Gender Bias in Male Breast Cancer

As editor of the Male Breast Cancer Coalition’s Survivor Stories series, I’ve learned that men with breast cancer are very reluctant to identify themselves as survivors of what really is considered a women’s disease. From reading the stories of around 100 male patients, I’ve gathered there are many reasons very few men come out in public, either as advocates or even to relate their experiences going through diagnosis and treatment.

It appears to me that institutionalized biases, that are inherent in health professionals and health providers, are based on public perceptions. Many public education programs, along with promotional material from the pink charities where the prime goal is the raise funds, have distorted the narrative. While less than one percent of new cases occur in men, little research has been carried out on the psychological aspects of a breast cancer diagnosis for men.1

Degender male breast cancer

If guys are to be fairly treated when dealing with a life-changing disease such as breast cancer, the institutionalized casual sexism needs to be eliminated. And along with the outdated attitudes, the procedures at breast care clinics need changing. For instance, blue gowns could be offered as an alternative to the pink ones distributed to men undergoing scans and tests. And, the pink charities need to be aware that they are prone to trivializing and sexualizing this disease which is very inappropriate for both women and men. At the same time, companies are riding on the backs of charities to use October, the fundraising month, to improve their bottom line.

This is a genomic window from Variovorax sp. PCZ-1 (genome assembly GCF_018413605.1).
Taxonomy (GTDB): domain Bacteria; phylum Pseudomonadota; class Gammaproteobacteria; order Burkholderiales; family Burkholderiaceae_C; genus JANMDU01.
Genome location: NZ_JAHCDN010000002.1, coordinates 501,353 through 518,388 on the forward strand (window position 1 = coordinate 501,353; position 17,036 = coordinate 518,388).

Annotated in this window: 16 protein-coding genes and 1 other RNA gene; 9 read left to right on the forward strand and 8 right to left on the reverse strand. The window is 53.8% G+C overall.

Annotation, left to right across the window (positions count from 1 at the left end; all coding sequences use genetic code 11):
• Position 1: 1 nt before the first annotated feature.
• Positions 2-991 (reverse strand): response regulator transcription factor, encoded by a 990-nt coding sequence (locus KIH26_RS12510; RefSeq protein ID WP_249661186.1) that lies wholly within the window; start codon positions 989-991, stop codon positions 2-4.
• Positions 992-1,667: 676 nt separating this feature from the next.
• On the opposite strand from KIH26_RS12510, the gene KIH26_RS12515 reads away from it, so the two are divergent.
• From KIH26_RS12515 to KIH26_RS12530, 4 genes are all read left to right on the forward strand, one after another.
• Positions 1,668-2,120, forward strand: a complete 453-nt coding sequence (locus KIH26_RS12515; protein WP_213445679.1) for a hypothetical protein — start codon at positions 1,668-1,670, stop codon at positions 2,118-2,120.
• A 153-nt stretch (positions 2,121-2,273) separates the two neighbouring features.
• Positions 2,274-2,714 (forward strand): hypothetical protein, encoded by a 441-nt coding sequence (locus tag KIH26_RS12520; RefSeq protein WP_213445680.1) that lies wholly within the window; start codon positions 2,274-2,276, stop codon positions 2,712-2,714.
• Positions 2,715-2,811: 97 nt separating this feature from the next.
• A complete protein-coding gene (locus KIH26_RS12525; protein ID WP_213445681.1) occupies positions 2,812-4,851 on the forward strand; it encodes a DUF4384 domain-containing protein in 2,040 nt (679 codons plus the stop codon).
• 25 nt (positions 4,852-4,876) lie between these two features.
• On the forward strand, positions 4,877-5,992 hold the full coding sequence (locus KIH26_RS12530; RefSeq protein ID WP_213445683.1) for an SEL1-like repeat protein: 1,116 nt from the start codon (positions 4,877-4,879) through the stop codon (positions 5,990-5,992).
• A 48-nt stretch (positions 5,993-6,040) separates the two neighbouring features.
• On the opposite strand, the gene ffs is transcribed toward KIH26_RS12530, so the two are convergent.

Some changes which would help men with how breast cancer

  1. Reduce the sexual stereotyping of breast cancer.
  2. Include some blue among the pink.
  3. Allocate a day in October to publicize male breast cancer.
  4. Put aside one percent of funds raised for research on male breast cancer.
  5. Provide a screening program for men with a hereditary predisposition to breast cancer.
  6. Provide inclusive imagery to show the disease exists in men.
  7. Support for male breast cancer patients and their caregivers.

My friends on social media are predominately women. We support each other and really don’t make a big deal of the gender aspect of this disease. And, I’m really bonded with the many men I know with this disease and grieve the several who have passed in recent years. As to medical professionals, it was a team of women who saved my life. These included the surgeon, the medical oncologist, radiation oncologist, and my general physician.

Male breast cancer is moving forward

I don’t think men are deliberately ignored, and I certainly understand we are small in numbers. But, when you get this disease as a man, you don’t have an easier task in dealing with it. As an active patient advocate, I provide concern and empathy with all those people I come into contact with. Fortunately, I can see changes in the way the breast cancer charities are including men in their promotional material. I can see pages on websites that have been expanded to include us and our concerns. Just recently, the FDA recommended, where possible, men are included in trials and studies.2 I’ve even seen a male friend appear in a promotional video. Men are on track for equality in this area, and that can’t be a bad thing.

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